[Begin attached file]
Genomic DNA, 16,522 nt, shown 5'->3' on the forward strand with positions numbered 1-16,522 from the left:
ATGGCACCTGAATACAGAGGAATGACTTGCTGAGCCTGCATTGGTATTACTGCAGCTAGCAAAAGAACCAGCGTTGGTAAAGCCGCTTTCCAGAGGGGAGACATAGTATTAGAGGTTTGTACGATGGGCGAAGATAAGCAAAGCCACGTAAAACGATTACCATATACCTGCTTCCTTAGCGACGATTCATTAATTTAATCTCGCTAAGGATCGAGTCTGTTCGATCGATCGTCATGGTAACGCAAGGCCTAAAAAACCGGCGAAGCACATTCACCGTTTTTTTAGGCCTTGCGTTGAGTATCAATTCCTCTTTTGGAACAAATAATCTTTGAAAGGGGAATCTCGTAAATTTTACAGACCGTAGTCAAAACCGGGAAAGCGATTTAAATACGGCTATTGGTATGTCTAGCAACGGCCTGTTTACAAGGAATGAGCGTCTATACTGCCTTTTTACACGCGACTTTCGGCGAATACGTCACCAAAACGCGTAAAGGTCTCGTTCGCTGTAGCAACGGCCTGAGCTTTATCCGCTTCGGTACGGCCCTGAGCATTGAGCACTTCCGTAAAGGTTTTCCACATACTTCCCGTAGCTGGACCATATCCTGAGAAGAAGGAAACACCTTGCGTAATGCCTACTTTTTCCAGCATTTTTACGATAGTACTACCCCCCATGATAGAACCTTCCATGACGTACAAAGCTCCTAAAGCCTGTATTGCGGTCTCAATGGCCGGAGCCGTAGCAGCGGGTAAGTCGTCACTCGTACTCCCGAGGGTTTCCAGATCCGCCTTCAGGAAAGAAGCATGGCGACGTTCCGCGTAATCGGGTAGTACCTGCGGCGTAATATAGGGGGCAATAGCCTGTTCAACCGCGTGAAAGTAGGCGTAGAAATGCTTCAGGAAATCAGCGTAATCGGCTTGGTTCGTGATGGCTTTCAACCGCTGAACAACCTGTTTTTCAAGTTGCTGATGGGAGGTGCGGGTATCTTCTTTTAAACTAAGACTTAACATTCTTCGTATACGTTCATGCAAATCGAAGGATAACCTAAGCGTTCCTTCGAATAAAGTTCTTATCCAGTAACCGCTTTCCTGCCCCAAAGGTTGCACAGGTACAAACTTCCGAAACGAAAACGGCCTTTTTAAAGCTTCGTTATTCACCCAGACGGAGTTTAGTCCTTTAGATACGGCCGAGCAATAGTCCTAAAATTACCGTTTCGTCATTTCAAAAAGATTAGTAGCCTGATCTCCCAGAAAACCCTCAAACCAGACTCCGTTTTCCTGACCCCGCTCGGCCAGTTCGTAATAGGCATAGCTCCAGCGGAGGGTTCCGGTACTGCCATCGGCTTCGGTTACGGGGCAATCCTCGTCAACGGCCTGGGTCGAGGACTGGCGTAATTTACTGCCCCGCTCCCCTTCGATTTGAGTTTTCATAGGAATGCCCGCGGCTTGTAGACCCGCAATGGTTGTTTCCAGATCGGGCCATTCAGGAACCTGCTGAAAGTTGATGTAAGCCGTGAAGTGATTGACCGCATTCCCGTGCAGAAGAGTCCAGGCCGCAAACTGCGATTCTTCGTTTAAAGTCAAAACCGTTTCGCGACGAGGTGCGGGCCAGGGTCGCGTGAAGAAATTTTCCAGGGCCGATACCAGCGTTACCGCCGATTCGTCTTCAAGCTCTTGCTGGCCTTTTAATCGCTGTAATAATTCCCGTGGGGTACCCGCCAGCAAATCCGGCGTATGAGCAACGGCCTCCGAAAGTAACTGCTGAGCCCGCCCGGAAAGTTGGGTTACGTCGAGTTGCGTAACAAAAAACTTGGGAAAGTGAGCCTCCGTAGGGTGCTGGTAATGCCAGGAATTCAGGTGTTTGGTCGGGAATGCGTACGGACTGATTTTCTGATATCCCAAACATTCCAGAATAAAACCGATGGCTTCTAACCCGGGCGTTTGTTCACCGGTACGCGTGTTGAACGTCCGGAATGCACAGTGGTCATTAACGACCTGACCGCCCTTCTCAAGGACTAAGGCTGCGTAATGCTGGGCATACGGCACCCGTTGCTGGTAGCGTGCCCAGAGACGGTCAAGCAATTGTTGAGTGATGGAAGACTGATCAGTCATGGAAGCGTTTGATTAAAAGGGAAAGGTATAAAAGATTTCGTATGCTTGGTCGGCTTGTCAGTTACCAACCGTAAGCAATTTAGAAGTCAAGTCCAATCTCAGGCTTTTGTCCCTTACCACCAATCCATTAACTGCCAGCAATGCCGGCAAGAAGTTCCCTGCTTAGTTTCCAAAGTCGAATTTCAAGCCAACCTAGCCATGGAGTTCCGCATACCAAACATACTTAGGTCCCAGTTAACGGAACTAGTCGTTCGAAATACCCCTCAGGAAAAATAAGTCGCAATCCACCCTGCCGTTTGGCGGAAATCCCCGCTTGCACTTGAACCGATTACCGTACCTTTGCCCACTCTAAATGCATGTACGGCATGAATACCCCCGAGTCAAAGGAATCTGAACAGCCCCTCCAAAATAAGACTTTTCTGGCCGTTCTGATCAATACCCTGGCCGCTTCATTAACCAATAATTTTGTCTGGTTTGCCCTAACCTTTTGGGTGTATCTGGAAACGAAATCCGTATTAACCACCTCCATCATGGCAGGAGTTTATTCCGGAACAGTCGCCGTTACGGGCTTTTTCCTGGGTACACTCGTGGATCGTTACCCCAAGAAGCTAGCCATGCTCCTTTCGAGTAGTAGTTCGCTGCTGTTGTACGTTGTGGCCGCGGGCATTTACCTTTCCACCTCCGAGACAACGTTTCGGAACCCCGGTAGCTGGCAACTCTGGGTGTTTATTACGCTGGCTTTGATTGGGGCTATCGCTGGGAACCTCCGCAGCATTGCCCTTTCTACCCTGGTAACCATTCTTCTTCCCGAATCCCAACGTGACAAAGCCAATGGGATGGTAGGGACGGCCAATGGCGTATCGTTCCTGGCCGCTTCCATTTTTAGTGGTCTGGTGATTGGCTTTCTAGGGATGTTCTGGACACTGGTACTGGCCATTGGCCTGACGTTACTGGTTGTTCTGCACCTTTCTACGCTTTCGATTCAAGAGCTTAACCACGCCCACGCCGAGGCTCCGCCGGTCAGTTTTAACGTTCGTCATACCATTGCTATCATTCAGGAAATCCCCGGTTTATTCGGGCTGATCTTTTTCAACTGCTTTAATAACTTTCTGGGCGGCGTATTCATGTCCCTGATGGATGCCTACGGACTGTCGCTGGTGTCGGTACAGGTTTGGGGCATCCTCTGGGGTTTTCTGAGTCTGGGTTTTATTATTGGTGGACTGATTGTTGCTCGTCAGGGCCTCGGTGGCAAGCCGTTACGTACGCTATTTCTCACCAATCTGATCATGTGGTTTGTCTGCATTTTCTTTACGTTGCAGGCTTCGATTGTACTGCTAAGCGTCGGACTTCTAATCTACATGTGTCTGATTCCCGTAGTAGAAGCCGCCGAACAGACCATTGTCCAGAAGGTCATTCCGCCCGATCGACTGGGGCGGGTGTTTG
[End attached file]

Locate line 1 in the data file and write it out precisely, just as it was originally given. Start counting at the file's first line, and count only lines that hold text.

Genomic DNA, 16,522 nt, shown 5'->3' on the forward strand with positions numbered 1-16,522 from the left: